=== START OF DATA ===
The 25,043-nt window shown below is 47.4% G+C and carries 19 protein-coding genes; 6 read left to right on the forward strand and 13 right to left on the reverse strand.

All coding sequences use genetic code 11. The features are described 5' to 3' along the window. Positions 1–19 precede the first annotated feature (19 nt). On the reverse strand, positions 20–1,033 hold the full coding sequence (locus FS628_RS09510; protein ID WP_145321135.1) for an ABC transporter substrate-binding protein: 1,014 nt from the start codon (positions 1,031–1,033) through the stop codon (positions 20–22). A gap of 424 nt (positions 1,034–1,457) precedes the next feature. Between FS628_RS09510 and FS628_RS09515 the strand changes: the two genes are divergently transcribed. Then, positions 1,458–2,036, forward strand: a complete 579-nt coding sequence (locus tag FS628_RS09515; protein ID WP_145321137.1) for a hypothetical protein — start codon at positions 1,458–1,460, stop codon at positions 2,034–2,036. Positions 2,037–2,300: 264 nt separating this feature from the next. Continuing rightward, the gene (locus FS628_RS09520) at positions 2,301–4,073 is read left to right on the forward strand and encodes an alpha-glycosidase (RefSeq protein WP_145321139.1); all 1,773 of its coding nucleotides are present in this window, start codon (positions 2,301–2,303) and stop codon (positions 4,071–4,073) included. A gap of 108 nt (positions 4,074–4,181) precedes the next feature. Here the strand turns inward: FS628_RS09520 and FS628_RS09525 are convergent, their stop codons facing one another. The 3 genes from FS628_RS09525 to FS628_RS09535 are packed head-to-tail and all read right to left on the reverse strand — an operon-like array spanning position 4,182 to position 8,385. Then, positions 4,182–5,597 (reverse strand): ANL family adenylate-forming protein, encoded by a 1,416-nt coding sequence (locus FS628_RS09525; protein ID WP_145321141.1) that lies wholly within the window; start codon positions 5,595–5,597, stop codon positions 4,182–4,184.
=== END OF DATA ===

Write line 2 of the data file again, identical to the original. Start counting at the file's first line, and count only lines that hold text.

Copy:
All coding sequences use genetic code 11. The features are described 5' to 3' along the window. Positions 1–19 precede the first annotated feature (19 nt). On the reverse strand, positions 20–1,033 hold the full coding sequence (locus FS628_RS09510; protein ID WP_145321135.1) for an ABC transporter substrate-binding protein: 1,014 nt from the start codon (positions 1,031–1,033) through the stop codon (positions 20–22). A gap of 424 nt (positions 1,034–1,457) precedes the next feature. Between FS628_RS09510 and FS628_RS09515 the strand changes: the two genes are divergently transcribed. Then, positions 1,458–2,036, forward strand: a complete 579-nt coding sequence (locus tag FS628_RS09515; protein ID WP_145321137.1) for a hypothetical protein — start codon at positions 1,458–1,460, stop codon at positions 2,034–2,036. Positions 2,037–2,300: 264 nt separating this feature from the next. Continuing rightward, the gene (locus FS628_RS09520) at positions 2,301–4,073 is read left to right on the forward strand and encodes an alpha-glycosidase (RefSeq protein WP_145321139.1); all 1,773 of its coding nucleotides are present in this window, start codon (positions 2,301–2,303) and stop codon (positions 4,071–4,073) included. A gap of 108 nt (positions 4,074–4,181) precedes the next feature. Here the strand turns inward: FS628_RS09520 and FS628_RS09525 are convergent, their stop codons facing one another. The 3 genes from FS628_RS09525 to FS628_RS09535 are packed head-to-tail and all read right to left on the reverse strand — an operon-like array spanning position 4,182 to position 8,385. Then, positions 4,182–5,597 (reverse strand): ANL family adenylate-forming protein, encoded by a 1,416-nt coding sequence (locus FS628_RS09525; protein ID WP_145321141.1) that lies wholly within the window; start codon positions 5,595–5,597, stop codon positions 4,182–4,184.